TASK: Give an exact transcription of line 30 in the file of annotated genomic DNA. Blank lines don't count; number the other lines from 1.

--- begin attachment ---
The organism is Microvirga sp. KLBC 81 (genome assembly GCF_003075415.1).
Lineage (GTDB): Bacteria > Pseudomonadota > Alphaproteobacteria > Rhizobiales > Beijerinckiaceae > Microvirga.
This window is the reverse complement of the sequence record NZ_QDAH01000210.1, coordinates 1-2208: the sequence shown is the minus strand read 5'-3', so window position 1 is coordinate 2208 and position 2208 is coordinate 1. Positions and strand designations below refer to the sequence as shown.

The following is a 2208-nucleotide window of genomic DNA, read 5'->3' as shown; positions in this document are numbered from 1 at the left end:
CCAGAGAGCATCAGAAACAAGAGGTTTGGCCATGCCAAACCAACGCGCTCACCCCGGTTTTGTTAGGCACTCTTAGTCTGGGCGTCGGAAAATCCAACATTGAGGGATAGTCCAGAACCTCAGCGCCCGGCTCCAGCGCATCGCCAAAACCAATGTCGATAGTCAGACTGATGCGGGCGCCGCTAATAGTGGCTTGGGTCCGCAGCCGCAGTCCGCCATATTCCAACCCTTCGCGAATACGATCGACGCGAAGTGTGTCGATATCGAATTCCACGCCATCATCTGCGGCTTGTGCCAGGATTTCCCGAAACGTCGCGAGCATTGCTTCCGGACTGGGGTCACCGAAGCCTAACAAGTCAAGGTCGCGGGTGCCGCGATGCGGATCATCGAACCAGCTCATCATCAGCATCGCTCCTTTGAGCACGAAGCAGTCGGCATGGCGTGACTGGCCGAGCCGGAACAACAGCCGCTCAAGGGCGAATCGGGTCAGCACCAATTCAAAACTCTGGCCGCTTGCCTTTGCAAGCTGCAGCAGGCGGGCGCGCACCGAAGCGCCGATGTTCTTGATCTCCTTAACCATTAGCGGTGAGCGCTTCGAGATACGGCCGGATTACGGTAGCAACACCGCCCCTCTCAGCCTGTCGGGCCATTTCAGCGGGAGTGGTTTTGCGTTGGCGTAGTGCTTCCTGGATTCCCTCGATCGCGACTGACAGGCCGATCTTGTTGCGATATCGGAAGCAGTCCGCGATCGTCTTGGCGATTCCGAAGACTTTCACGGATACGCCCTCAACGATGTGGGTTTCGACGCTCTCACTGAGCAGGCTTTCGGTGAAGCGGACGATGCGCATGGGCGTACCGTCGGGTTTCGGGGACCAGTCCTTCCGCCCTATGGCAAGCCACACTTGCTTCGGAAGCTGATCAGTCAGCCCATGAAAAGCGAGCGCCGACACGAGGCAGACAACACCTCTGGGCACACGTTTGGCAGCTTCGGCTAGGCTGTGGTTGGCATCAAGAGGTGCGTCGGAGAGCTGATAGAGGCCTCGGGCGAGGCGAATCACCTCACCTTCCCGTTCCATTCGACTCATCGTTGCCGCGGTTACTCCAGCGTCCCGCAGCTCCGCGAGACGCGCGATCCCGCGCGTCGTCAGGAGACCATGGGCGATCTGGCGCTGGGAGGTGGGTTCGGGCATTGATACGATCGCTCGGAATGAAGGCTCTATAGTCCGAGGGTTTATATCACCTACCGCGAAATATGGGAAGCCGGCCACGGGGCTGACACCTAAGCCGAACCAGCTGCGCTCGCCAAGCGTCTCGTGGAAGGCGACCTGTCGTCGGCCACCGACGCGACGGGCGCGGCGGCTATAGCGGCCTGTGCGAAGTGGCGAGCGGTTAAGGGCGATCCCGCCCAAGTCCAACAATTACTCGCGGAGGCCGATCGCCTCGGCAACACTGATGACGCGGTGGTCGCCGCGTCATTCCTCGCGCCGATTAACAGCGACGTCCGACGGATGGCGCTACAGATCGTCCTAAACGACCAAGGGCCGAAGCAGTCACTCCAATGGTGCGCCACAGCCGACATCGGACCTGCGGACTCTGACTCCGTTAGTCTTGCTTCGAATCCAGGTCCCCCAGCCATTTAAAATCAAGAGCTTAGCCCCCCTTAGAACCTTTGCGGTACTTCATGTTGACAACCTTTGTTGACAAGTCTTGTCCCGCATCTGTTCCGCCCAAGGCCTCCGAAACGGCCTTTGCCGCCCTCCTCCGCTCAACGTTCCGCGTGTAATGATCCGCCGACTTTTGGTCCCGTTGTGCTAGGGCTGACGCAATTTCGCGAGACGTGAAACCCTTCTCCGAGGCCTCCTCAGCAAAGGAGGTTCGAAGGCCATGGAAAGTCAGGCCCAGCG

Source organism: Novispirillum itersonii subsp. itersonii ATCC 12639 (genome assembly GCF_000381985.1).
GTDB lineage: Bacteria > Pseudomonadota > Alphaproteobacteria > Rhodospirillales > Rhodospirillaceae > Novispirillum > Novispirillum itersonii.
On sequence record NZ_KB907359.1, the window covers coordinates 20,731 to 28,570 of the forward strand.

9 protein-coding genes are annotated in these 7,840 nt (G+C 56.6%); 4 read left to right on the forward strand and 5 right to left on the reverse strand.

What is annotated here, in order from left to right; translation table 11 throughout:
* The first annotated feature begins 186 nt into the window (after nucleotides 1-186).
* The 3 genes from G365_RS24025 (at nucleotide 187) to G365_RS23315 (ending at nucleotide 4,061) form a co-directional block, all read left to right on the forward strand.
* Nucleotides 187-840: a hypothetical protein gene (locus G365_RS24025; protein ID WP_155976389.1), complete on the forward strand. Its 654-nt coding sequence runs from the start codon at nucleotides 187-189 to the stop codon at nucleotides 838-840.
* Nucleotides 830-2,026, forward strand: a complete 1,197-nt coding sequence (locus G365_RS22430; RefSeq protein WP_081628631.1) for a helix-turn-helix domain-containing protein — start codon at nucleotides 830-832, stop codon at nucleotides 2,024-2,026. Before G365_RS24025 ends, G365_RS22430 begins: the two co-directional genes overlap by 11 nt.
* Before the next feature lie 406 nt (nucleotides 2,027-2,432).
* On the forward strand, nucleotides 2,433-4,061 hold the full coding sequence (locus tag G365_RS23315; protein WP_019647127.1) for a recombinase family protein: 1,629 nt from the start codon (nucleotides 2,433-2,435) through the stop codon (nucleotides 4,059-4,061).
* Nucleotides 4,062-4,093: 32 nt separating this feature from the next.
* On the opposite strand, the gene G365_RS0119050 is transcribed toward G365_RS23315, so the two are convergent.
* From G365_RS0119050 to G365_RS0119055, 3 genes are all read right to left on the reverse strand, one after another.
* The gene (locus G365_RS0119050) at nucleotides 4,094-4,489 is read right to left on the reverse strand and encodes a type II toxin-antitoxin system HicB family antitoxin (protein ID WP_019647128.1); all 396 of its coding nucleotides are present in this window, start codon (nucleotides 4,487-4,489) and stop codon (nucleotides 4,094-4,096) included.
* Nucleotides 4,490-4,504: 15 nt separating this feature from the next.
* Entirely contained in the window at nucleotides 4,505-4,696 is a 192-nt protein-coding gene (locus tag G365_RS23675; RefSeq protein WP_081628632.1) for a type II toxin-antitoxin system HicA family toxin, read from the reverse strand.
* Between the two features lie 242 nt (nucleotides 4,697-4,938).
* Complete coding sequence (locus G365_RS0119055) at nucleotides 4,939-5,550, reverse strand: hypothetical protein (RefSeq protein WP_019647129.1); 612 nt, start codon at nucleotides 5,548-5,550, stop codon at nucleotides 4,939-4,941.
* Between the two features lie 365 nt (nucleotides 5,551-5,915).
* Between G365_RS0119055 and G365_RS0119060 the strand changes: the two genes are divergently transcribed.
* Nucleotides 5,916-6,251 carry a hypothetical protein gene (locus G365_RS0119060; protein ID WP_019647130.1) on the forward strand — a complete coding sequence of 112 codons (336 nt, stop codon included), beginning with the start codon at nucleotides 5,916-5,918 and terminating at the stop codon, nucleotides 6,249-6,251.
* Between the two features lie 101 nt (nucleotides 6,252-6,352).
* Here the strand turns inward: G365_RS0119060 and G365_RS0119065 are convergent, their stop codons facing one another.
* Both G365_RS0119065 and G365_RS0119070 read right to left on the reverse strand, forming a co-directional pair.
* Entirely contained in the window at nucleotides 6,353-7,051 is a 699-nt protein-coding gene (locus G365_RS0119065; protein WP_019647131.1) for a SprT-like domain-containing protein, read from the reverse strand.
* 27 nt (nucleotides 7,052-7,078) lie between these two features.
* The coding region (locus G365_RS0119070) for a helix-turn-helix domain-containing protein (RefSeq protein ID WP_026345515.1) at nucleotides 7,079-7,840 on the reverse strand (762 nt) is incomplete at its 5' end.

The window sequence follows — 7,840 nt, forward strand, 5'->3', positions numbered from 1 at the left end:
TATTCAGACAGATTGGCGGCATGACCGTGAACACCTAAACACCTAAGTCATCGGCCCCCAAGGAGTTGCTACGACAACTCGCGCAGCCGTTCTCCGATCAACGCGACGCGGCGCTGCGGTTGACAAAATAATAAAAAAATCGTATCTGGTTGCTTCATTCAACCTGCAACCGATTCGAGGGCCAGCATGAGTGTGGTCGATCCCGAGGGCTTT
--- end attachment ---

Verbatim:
* Both G365_RS0119065 and G365_RS0119070 read right to left on the reverse strand, forming a co-directional pair.